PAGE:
Highway Code Changes
Changes to the Highway Code designed to enhance safety for all road-users - particularly those most at risk - came into effect 29 January 2022, as the government continues to build back safer roads.
A hierarchy of road-users were introduced, ensuring quicker or heavier modes of travel have the greatest responsibility to reduce the danger or threat they may pose to others on the road.
Cyclists also received fresh guidance to ride in the centre of the lane on quieter roads, in slower-moving traffic and at the approach to junctions in order to make themselves as clearly visible as possible. They'll also be reminded they can ride 2 abreast - as has always been the case and which can be safer in large groups or with children - but they must be aware of drivers behind them and allow them to overtake if it is easy to do so.
Meanwhile, motorists will be encouraged to adopt the so-called 'Dutch Reach', opening the door next to them with the opposite hand so they look over their shoulder, meaning they're less likely to injure passing cyclists and pedestrians.
The government's award-winning THINK! campaign will soon launch a communications drive, backed by over £500,000 in funding, raising awareness of the changes and ensuring road-users across the country understand their responsibilities. The campaign will run across radio and social media channels, with further campaign activity to follow later in the summer.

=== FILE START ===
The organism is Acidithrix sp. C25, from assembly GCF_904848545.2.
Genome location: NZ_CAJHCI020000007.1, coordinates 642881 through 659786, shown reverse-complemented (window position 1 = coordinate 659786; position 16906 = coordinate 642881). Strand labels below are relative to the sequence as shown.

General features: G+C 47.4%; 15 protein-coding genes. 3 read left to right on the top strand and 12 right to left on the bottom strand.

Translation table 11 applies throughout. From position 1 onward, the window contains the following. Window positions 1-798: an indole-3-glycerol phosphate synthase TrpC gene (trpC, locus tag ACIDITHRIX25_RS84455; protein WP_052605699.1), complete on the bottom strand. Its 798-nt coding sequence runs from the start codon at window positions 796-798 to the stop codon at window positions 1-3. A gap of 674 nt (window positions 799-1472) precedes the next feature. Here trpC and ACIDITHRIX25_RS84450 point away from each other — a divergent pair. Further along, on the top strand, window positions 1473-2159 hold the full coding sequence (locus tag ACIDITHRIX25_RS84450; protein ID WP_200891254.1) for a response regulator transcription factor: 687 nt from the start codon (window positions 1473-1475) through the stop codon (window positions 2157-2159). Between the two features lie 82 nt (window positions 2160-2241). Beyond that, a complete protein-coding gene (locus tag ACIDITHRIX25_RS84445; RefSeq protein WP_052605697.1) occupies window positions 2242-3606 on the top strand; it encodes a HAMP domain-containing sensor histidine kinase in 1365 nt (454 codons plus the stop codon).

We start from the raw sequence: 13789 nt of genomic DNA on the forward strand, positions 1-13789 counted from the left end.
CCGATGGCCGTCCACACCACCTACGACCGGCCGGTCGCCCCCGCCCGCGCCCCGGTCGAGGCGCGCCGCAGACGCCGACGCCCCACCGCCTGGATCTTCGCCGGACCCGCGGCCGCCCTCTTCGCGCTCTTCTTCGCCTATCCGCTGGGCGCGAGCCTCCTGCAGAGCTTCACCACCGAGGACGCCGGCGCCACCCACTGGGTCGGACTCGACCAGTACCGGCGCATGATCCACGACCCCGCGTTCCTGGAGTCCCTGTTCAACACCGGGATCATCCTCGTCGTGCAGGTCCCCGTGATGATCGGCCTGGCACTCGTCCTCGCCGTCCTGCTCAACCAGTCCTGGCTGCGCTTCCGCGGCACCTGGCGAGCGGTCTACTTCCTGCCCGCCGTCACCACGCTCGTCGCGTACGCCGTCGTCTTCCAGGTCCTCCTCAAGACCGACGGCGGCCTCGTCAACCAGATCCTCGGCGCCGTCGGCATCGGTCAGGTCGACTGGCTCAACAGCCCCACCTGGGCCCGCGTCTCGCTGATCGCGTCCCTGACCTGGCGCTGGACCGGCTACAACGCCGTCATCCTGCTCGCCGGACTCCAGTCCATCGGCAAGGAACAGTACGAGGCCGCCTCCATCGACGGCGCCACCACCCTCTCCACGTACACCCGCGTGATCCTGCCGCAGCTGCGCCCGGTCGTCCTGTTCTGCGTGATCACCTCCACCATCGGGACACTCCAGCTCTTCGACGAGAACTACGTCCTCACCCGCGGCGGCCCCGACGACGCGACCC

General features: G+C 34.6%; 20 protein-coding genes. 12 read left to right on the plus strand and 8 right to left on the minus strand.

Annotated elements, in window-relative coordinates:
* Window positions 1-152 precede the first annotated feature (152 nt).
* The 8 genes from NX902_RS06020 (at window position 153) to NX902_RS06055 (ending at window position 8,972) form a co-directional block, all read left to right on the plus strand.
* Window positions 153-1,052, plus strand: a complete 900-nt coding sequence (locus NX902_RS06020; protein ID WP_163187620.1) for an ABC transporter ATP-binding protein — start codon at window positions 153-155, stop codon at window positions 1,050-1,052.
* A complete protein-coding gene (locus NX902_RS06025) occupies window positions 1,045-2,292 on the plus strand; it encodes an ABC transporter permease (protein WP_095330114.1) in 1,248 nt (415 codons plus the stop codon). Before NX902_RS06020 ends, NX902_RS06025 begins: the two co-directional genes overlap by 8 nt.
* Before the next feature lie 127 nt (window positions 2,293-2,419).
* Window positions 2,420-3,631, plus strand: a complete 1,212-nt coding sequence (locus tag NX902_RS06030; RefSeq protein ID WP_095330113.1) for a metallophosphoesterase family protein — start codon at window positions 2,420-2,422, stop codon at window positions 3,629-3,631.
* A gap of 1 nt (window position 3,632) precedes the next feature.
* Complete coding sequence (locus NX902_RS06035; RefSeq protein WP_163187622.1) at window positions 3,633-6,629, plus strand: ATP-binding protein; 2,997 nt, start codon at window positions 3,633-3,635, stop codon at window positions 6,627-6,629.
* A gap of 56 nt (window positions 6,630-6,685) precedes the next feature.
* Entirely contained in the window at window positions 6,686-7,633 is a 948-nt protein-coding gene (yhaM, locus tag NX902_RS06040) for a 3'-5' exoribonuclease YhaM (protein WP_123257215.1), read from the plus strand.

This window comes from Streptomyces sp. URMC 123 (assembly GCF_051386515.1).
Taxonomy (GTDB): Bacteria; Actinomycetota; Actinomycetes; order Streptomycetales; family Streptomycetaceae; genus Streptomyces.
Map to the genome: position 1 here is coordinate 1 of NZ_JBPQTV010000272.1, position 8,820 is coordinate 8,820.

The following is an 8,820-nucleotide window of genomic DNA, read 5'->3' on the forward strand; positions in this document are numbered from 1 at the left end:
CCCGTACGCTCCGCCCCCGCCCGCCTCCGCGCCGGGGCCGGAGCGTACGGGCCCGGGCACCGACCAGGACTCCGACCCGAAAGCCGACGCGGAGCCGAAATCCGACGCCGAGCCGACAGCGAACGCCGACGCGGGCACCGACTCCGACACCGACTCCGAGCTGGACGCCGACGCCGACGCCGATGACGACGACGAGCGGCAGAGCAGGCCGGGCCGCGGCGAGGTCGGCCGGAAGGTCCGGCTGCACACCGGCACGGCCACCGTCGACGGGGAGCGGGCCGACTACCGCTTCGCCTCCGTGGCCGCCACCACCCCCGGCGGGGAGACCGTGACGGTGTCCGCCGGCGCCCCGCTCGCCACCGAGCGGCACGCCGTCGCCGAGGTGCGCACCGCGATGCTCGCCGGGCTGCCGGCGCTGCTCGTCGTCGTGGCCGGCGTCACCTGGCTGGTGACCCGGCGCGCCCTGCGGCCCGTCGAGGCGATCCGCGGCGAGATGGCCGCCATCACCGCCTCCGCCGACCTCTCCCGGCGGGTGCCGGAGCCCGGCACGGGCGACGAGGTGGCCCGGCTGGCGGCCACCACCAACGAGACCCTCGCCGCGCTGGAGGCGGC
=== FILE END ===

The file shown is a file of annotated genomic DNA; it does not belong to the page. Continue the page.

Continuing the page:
RAC Head of Roads Policy, Nicholas Lyes, said:
"These major changes to The Highway Code should make the roads safer for the most vulnerable road users, in particular, those walking and cycling, so are to be welcomed. But it's vitally important that all road users - especially drivers - take the time to fully understand what's new as some of the changes are significant departure from what's gone on before. For instance, drivers turning into a road should now give way to any pedestrians waiting to cross.
As we look towards a net zero future, safer roads will encourage more and more people to travel by foot, bike or public transport, helping to reduce congestion and emissions. Improvements to road safety measures will also lead to fewer road traffic collisions, not only saving lives but also the billions of pounds spent every year on dealing with such collisions."
As part of their work to improve road safety even further, DfT also recently announced plans to change the laws around using handheld mobile phones while driving. They will be made stricter later this year, making virtually any use of them behind the wheel illegal, with those caught breaking the law potentially facing 6 penalty points and a £200 fine.